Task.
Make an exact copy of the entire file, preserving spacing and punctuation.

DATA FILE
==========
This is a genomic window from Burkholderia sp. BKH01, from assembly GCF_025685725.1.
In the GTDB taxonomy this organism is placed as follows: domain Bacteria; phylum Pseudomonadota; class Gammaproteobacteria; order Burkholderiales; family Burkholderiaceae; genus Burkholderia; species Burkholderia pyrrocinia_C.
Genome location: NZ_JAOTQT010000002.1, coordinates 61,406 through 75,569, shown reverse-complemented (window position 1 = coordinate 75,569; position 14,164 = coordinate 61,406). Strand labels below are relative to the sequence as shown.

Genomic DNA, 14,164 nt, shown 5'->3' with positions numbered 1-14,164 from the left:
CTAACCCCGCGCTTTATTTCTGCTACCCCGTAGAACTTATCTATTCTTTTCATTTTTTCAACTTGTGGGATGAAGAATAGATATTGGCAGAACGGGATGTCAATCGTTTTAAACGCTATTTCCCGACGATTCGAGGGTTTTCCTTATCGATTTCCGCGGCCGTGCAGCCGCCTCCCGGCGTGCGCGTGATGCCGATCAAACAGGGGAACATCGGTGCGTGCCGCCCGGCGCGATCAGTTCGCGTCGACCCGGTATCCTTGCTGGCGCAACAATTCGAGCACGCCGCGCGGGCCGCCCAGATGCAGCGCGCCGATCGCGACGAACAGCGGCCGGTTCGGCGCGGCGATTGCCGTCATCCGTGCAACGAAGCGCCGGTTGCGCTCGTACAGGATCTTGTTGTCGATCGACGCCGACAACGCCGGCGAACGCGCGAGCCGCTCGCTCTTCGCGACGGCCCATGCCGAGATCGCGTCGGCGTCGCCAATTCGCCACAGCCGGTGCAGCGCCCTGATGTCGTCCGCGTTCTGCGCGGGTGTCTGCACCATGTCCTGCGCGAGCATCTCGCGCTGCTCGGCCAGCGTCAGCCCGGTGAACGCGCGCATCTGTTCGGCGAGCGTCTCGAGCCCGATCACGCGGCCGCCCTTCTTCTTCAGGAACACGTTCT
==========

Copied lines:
This is a genomic window from Burkholderia sp. BKH01, from assembly GCF_025685725.1.
In the GTDB taxonomy this organism is placed as follows: domain Bacteria; phylum Pseudomonadota; class Gammaproteobacteria; order Burkholderiales; family Burkholderiaceae; genus Burkholderia; species Burkholderia pyrrocinia_C.
Genome location: NZ_JAOTQT010000002.1, coordinates 61,406 through 75,569, shown reverse-complemented (window position 1 = coordinate 75,569; position 14,164 = coordinate 61,406). Strand labels below are relative to the sequence as shown.

Genomic DNA, 14,164 nt, shown 5'->3' with positions numbered 1-14,164 from the left:
CTAACCCCGCGCTTTATTTCTGCTACCCCGTAGAACTTATCTATTCTTTTCATTTTTTCAACTTGTGGGATGAAGAATAGATATTGGCAGAACGGGATGTCAATCGTTTTAAACGCTATTTCCCGACGATTCGAGGGTTTTCCTTATCGATTTCCGCGGCCGTGCAGCCGCCTCCCGGCGTGCGCGTGATGCCGATCAAACAGGGGAACATCGGTGCGTGCCGCCCGGCGCGATCAGTTCGCGTCGACCCGGTATCCTTGCTGGCGCAACAATTCGAGCACGCCGCGCGGGCCGCCCAGATGCAGCGCGCCGATCGCGACGAACAGCGGCCGGTTCGGCGCGGCGATTGCCGTCATCCGTGCAACGAAGCGCCGGTTGCGCTCGTACAGGATCTTGTTGTCGATCGACGCCGACAACGCCGGCGAACGCGCGAGCCGCTCGCTCTTCGCGACGGCCCATGCCGAGATCGCGTCGGCGTCGCCAATTCGCCACAGCCGGTGCAGCGCCCTGATGTCGTCCGCGTTCTGCGCGGGTGTCTGCACCATGTCCTGCGCGAGCATCTCGCGCTGCTCGGCCAGCGTCAGCCCGGTGAACGCGCGCATCTGTTCGGCGAGCGTCTCGAGCCCGATCACGCGGCCGCCCTTCTTCTTCAGGAACACGTTCT